Early in the process, mort­gage providers weren’t in­ter­ested in lend­ing out the full amount needed to re­store Poven­tud’s house. Mort­gage lenders be­lieved that once the house was ren­o­vated, it would be worth $90,000, well short of the $140,000 es­ti­mate to com­plete the restora­tion. This left him short more than $50,000. He bor­rowed from his 401k. He used lines of credit. And in late 2012, he turned to indiegogo. com, a crowd sourc­ing fundrais­ing plat­form, to help fill the gap be­tween the loans and per­sonal fi­nances and the end cost of the ren­o­va­tion.

“Long ago, my pub­lic and pri­vate lives merged,” Poven­tud says. “I wasn’t plan­ning on be­ing as pub­lic as I’ve been, but once trou­ble started that was the most ef­fec­tive way to get help. There has been so much involvement and outreach.”

More than 250 peo­ple do­nated to his cam­paign but Poven­tud claimed just over half of his $20,000 goal. Oth­ers have do­nated cash or have helped with hands-on work at the house.

In to­tal, Poven­tud says that per­haps as many as 500 peo­ple have helped him dur­ing the process through do­na­tions of time or money.

“A lot of peo­ple had as­sumed all was doomed,” Poven­tud says. “This wouldn’t have hap­pened with­out the en­tire city step­ping in to help out.”

‘This guy is le­git’

When Poven­tud isn’t work­ing at his rail­road job at CSX or on his house, he is ac­tive with At­lanta’s Rad­i­cal Faeries and reg­u­larly ap­pears at LGBT events in his trade­mark lime green dress and rollerblades.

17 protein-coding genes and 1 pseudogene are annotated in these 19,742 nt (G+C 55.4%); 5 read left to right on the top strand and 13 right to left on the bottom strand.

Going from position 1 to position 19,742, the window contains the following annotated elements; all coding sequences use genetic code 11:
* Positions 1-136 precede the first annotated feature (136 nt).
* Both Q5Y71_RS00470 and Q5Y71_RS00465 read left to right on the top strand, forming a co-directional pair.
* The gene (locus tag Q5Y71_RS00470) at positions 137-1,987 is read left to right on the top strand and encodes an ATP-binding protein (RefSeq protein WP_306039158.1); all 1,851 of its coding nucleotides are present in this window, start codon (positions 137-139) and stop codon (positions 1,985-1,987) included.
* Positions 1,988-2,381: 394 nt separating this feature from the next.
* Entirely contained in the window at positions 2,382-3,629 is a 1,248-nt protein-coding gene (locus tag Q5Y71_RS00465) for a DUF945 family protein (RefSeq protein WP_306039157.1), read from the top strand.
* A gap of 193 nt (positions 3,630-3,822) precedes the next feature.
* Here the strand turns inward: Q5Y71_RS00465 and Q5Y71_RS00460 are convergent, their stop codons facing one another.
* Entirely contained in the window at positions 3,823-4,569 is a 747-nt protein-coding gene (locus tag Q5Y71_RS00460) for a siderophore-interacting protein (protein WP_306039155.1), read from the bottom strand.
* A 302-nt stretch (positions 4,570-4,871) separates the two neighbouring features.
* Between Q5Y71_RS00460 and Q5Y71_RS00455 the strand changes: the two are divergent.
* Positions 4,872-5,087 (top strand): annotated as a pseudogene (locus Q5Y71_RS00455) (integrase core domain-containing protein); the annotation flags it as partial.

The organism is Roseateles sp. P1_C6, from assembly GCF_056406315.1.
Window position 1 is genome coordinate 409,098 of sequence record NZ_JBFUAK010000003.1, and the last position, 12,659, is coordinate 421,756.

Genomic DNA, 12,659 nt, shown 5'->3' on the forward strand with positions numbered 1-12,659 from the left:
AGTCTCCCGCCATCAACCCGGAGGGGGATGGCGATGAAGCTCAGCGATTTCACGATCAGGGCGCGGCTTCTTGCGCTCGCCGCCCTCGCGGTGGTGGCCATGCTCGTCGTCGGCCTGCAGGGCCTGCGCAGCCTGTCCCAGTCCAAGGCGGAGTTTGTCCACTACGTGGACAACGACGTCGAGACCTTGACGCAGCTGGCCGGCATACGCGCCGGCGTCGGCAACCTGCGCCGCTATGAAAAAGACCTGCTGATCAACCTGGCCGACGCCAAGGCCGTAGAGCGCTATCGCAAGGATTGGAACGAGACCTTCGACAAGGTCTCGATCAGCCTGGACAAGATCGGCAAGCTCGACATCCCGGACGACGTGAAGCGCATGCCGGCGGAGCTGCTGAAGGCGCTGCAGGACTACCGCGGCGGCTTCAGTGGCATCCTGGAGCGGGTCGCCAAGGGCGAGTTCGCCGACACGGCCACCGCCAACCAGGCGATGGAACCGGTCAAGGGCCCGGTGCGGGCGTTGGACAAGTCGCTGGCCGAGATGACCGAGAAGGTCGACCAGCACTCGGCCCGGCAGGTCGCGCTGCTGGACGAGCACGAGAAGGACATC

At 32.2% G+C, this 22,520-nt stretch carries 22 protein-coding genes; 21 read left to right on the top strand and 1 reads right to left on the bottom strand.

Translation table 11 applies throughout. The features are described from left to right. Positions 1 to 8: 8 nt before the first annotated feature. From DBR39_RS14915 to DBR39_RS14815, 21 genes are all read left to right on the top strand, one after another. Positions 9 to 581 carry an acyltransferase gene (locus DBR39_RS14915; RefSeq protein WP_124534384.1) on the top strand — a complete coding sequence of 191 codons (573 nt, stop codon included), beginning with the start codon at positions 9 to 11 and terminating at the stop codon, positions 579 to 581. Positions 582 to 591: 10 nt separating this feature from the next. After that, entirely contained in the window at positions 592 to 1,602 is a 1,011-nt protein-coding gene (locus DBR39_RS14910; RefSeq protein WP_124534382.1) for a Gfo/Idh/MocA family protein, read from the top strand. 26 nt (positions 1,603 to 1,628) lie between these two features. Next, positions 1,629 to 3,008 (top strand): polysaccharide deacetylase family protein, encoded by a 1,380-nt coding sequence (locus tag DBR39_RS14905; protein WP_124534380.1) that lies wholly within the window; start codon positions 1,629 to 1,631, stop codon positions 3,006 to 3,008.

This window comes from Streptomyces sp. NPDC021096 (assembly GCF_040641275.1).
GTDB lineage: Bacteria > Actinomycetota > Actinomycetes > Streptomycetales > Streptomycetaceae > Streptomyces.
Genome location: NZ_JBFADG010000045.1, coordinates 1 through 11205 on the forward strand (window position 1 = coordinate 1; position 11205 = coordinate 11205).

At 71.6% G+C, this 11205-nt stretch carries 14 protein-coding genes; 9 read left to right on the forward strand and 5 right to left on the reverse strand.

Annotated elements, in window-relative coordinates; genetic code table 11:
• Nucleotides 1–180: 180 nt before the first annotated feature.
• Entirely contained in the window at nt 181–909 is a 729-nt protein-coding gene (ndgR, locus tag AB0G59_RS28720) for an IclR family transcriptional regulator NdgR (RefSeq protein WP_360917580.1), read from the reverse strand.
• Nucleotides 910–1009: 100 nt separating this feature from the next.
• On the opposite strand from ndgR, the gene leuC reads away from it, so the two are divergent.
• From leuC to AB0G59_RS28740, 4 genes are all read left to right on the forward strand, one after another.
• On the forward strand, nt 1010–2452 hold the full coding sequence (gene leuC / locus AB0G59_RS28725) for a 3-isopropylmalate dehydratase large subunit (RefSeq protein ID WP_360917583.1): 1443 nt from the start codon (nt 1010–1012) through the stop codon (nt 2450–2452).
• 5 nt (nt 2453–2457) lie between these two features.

He’s also a reg­u­lar vol­un­teer with Trees At­lanta and an out­spo­ken ad­vo­cate for the At­lanta Belt­line, a re­de­vel­op­ment project that’s turn­ing an aban­doned rail­way cor­ri­dor into a multi- pur­pose trail that when com­pleted will con­nect many of the city’s neigh­bor­hoods, in­clud­ing Poven­tud ‘s new home in Adair Park.

Be­cause of his vis­i­bil­ity in the com­mu­nity, word on Poven­tud’s story gets around.

When Sarah Bal­ter walked into Poven­tud’s house Mon­day, Feb. 18, she was meet­ing him for the very first time but she al­ready con­sid­ered him a friend.

“I felt like I had one of those one-way friend­ships,” she says. “I’ve been want­ing to come for a long time. So I fi­nally had a day when I had noth­ing to do. I just got up and I went.”

Bal­ter first be­came aware of Poven­tud’s story through a friend’s post on Face­book about five or six months ago, she says. His in­vi­ta­tions for help have been an­swered by peo­ple just like Bal­ter dur­ing the project.

“When I found out about it, I re­searched ev­ery­thing I could about him,” Bal­ter says. “An­gel’s house, who is this? Is this a per­son or a cause?”

Sarah says she was drawn to his story and ap­pre­ci­ates his vi­sion for a re­vi­tal­ized Adair Park.

“He wants to ben­e­fit the area and ben­e­fit the peo­ple. He has an over­whelm­ingly pos­i­tive way to be like that,” she says. “I’ve al­ready vol­un­teered to help paint. I’ll be try­ing to stay in­volved as much as I can. I feel like I made a friend with An­gel.”

An­gel Poven­tud says he is en­ter­ing the fi­nal leg of an epic restora­tion project of a 1923 Adair Park home and hopes to move in to the home be­fore sum­mer. (Pho­tos by Bo Shell)

Newspapers in English

Newspapers from USA

© PressReader. All rights reserved.